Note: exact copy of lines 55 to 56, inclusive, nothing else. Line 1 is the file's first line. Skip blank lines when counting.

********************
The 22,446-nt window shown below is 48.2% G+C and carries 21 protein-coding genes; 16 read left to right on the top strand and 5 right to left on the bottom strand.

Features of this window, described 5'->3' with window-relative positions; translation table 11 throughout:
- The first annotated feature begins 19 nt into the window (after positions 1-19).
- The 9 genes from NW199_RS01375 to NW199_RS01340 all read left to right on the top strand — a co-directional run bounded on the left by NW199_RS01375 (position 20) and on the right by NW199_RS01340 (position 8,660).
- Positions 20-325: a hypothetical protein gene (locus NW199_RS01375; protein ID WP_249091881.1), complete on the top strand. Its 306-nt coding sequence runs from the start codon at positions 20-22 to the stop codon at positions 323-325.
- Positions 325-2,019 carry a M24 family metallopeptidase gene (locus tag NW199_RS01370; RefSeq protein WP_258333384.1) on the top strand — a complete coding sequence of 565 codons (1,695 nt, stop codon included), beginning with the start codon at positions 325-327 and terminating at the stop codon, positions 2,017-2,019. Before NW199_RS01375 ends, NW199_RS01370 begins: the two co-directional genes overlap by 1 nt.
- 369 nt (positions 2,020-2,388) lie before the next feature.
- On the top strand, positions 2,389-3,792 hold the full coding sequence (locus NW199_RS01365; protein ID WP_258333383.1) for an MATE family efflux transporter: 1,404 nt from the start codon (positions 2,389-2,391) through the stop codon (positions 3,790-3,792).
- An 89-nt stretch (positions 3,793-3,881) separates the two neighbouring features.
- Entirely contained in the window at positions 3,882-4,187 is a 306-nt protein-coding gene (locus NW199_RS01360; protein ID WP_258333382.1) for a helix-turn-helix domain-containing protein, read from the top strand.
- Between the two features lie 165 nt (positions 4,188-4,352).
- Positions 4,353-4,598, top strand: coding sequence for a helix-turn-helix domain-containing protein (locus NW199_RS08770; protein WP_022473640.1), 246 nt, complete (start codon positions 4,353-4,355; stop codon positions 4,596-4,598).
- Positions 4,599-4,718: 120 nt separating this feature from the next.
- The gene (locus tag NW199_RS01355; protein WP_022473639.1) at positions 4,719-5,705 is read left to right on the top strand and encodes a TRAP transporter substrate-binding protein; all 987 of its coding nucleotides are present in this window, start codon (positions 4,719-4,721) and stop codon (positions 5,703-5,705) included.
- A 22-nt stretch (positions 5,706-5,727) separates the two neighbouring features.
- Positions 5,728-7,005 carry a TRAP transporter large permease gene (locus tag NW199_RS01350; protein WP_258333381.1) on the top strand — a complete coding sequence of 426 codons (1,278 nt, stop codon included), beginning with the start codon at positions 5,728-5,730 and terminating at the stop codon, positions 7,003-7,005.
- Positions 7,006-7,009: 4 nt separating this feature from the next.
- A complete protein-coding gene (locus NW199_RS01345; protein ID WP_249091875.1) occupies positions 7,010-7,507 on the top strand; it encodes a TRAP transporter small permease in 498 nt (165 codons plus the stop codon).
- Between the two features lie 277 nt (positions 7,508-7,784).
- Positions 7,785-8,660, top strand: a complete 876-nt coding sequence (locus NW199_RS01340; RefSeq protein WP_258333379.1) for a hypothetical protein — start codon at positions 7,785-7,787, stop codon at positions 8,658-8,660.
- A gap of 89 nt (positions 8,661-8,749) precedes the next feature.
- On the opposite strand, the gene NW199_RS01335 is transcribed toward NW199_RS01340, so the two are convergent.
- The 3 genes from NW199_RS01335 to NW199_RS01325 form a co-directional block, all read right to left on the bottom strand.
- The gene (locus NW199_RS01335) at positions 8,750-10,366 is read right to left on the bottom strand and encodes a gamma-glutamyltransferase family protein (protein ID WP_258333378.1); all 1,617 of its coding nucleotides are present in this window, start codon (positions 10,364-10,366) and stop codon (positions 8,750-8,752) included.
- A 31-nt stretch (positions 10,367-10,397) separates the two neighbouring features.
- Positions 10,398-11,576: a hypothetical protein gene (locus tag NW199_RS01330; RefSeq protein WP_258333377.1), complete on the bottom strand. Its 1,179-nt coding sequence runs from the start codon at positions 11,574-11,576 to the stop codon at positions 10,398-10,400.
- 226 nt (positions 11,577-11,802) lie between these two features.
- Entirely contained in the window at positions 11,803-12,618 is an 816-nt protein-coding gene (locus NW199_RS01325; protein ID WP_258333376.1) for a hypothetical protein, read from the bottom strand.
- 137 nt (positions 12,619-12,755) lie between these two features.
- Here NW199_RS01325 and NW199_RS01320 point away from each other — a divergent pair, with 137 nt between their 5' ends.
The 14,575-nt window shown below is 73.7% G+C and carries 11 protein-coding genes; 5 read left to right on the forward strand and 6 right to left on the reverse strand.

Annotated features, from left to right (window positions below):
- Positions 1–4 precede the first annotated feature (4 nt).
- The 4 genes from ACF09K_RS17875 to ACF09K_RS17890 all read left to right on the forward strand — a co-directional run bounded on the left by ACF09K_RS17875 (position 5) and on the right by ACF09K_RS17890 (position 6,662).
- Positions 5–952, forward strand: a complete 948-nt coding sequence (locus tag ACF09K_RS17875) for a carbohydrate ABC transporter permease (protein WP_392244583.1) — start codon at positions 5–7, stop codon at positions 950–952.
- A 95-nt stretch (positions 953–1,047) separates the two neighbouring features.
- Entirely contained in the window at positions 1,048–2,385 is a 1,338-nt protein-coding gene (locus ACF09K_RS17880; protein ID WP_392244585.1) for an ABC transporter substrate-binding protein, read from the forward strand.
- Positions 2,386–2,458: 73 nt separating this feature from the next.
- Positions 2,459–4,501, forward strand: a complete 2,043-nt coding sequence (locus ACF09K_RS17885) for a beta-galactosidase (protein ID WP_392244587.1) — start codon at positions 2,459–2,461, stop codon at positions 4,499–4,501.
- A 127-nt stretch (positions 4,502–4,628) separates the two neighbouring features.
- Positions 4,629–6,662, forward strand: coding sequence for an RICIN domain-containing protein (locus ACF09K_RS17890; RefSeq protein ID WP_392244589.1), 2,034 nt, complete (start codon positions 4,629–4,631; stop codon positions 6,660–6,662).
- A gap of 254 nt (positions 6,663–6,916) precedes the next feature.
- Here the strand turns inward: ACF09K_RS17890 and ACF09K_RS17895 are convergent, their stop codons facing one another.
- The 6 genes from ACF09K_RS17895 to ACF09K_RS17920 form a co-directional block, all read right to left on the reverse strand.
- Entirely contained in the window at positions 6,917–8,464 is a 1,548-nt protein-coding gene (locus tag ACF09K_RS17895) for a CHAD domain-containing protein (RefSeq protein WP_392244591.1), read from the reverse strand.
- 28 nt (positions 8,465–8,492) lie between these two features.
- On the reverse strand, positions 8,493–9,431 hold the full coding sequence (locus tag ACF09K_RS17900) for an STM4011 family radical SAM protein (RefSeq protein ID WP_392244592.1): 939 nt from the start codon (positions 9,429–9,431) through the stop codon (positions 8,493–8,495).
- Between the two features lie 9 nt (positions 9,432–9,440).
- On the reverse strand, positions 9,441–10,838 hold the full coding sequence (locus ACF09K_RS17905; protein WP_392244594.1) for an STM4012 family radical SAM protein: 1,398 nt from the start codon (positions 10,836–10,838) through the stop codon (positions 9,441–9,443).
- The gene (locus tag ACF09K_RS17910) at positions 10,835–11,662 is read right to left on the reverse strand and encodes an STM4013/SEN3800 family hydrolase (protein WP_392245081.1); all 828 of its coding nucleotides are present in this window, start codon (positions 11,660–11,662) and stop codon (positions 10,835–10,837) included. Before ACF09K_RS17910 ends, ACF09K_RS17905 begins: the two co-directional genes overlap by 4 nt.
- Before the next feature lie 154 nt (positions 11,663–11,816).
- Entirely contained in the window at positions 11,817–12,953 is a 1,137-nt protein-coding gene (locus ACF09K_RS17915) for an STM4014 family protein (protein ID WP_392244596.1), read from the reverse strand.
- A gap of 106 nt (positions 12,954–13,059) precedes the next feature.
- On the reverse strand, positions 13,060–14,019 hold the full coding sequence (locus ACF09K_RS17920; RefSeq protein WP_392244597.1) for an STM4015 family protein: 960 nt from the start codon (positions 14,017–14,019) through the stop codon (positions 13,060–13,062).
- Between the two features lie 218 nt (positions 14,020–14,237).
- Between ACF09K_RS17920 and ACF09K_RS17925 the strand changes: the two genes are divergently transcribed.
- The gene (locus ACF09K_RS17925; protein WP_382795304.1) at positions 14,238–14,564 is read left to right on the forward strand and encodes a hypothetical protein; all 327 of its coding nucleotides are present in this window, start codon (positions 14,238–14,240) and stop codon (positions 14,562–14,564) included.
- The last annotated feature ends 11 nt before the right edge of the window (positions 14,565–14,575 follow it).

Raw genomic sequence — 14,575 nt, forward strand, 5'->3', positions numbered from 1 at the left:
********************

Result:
- Between the two features lie 218 nt (positions 14,020–14,237).
- Between ACF09K_RS17920 and ACF09K_RS17925 the strand changes: the two genes are divergently transcribed.